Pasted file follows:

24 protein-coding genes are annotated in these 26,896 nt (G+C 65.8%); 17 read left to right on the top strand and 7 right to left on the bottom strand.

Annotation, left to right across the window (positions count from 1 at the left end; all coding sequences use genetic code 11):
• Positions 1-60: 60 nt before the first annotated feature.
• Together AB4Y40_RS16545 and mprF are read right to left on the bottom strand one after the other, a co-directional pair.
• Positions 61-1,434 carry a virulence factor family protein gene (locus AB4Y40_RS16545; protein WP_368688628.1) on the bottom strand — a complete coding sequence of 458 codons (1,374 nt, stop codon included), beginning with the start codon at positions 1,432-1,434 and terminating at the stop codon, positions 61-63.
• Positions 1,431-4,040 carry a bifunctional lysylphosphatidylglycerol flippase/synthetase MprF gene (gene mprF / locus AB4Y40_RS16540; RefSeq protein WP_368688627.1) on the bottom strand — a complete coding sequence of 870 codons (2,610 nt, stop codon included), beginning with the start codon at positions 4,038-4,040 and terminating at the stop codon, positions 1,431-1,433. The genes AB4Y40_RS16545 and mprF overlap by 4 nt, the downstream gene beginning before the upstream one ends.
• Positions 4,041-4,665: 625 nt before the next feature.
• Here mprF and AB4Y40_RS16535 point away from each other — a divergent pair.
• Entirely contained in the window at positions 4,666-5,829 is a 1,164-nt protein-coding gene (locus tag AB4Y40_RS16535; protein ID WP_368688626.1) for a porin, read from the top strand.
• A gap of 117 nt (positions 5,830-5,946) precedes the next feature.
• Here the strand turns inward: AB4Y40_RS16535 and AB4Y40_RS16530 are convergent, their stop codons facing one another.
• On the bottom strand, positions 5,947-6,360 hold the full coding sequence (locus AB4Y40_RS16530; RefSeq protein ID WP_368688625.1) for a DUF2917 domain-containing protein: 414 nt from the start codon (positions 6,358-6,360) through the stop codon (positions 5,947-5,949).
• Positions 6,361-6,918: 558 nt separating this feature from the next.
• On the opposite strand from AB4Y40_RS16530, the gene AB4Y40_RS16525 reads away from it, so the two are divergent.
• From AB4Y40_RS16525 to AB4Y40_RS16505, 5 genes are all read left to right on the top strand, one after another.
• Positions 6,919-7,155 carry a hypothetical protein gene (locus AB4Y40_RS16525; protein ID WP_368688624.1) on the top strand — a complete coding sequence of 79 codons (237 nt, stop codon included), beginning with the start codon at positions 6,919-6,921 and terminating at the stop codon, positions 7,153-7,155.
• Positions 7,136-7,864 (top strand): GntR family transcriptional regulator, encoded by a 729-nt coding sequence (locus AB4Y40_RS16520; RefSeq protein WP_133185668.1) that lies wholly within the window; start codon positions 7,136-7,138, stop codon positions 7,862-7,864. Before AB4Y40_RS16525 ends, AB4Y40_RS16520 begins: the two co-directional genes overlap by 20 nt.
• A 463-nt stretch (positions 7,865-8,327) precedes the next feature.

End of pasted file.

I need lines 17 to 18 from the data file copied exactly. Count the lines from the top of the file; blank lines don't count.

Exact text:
• Positions 7,136-7,864 (top strand): GntR family transcriptional regulator, encoded by a 729-nt coding sequence (locus AB4Y40_RS16520; RefSeq protein WP_133185668.1) that lies wholly within the window; start codon positions 7,136-7,138, stop codon positions 7,862-7,864. Before AB4Y40_RS16525 ends, AB4Y40_RS16520 begins: the two co-directional genes overlap by 20 nt.
• A 463-nt stretch (positions 7,865-8,327) precedes the next feature.